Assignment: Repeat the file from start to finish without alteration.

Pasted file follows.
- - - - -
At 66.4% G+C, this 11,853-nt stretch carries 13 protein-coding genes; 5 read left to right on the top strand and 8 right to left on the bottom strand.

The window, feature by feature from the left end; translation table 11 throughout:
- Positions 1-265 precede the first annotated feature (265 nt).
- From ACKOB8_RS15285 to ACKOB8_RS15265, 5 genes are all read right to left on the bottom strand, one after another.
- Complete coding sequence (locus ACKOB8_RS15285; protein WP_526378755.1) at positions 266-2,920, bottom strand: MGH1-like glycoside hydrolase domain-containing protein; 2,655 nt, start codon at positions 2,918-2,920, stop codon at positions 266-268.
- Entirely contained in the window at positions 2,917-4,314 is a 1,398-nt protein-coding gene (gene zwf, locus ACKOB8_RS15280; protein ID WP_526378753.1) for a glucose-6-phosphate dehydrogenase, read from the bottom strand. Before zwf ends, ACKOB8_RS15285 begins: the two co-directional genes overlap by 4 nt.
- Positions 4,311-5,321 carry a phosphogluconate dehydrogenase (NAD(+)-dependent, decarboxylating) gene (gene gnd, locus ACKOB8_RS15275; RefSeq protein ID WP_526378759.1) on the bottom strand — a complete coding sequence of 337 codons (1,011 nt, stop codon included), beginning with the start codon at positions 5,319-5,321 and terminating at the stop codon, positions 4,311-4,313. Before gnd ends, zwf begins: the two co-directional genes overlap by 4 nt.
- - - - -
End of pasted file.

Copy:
At 66.4% G+C, this 11,853-nt stretch carries 13 protein-coding genes; 5 read left to right on the top strand and 8 right to left on the bottom strand.

The window, feature by feature from the left end; translation table 11 throughout:
- Positions 1-265 precede the first annotated feature (265 nt).
- From ACKOB8_RS15285 to ACKOB8_RS15265, 5 genes are all read right to left on the bottom strand, one after another.
- Complete coding sequence (locus ACKOB8_RS15285; protein WP_526378755.1) at positions 266-2,920, bottom strand: MGH1-like glycoside hydrolase domain-containing protein; 2,655 nt, start codon at positions 2,918-2,920, stop codon at positions 266-268.
- Entirely contained in the window at positions 2,917-4,314 is a 1,398-nt protein-coding gene (gene zwf, locus ACKOB8_RS15280; protein ID WP_526378753.1) for a glucose-6-phosphate dehydrogenase, read from the bottom strand. Before zwf ends, ACKOB8_RS15285 begins: the two co-directional genes overlap by 4 nt.
- Positions 4,311-5,321 carry a phosphogluconate dehydrogenase (NAD(+)-dependent, decarboxylating) gene (gene gnd, locus ACKOB8_RS15275; RefSeq protein ID WP_526378759.1) on the bottom strand — a complete coding sequence of 337 codons (1,011 nt, stop codon included), beginning with the start codon at positions 5,319-5,321 and terminating at the stop codon, positions 4,311-4,313. Before gnd ends, zwf begins: the two co-directional genes overlap by 4 nt.